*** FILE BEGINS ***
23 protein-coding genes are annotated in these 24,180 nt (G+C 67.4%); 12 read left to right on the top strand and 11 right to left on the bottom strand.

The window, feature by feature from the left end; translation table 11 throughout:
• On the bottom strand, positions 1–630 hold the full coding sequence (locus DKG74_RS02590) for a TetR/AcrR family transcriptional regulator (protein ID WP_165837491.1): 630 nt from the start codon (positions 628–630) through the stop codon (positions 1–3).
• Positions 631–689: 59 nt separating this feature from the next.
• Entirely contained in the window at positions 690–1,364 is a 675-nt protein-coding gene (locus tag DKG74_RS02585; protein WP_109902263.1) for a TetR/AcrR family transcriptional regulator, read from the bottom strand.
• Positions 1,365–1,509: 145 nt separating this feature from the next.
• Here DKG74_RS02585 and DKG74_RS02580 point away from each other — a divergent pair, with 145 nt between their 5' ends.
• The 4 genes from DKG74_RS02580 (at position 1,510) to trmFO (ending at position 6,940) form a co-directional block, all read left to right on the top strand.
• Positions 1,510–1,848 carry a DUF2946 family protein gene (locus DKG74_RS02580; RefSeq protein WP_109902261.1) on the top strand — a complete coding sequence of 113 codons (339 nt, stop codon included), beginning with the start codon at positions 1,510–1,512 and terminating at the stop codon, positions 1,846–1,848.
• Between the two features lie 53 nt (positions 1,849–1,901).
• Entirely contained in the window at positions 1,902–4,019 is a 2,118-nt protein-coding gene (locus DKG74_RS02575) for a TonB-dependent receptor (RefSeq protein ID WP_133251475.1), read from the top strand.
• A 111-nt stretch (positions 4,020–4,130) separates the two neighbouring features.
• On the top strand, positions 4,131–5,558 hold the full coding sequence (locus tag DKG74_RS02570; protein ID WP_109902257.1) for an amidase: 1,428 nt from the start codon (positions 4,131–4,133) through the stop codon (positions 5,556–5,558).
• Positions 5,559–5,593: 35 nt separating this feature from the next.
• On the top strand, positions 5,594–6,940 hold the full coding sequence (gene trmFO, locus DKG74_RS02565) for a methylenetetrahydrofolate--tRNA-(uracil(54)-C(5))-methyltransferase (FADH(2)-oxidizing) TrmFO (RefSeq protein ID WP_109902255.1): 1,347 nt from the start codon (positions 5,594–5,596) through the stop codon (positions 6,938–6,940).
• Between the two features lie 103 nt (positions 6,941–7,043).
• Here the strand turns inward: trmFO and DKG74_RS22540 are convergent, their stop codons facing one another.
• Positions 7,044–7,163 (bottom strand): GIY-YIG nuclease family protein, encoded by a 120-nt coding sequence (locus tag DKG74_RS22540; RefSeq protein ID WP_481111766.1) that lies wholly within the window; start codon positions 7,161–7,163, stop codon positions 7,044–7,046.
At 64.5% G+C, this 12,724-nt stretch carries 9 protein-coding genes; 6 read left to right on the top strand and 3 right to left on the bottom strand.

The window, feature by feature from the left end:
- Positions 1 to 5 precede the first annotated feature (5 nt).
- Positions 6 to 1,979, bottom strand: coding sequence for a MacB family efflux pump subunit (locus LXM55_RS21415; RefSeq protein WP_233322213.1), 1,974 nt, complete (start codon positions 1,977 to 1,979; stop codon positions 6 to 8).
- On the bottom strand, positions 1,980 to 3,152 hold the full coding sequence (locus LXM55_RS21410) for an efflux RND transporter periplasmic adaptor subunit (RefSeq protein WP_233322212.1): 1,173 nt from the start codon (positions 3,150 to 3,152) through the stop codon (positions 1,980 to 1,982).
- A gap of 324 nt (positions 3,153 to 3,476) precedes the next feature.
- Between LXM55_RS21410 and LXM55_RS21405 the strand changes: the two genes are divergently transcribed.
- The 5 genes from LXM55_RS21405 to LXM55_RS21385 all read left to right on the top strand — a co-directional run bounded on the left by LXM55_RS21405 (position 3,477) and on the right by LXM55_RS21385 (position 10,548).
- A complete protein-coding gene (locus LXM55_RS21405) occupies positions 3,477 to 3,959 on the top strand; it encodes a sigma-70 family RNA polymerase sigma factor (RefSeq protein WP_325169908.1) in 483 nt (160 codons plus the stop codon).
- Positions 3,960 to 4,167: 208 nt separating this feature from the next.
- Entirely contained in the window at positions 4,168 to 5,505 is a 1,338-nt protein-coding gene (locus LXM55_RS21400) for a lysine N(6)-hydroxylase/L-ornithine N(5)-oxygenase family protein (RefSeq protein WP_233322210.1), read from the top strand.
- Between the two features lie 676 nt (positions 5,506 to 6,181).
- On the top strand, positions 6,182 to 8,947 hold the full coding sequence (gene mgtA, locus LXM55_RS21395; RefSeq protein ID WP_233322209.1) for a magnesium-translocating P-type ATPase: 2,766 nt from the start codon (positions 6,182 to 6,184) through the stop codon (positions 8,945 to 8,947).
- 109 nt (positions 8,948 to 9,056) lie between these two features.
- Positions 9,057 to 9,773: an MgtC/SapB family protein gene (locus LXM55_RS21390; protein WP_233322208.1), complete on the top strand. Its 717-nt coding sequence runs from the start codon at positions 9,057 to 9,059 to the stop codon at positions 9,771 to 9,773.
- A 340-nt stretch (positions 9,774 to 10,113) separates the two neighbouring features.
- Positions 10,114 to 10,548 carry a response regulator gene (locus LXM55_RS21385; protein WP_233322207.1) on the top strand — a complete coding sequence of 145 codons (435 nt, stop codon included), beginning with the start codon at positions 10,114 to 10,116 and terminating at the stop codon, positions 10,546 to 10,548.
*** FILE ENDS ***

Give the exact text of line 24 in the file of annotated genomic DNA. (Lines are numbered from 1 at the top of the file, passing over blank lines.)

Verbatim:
- A gap of 324 nt (positions 3,153 to 3,476) precedes the next feature.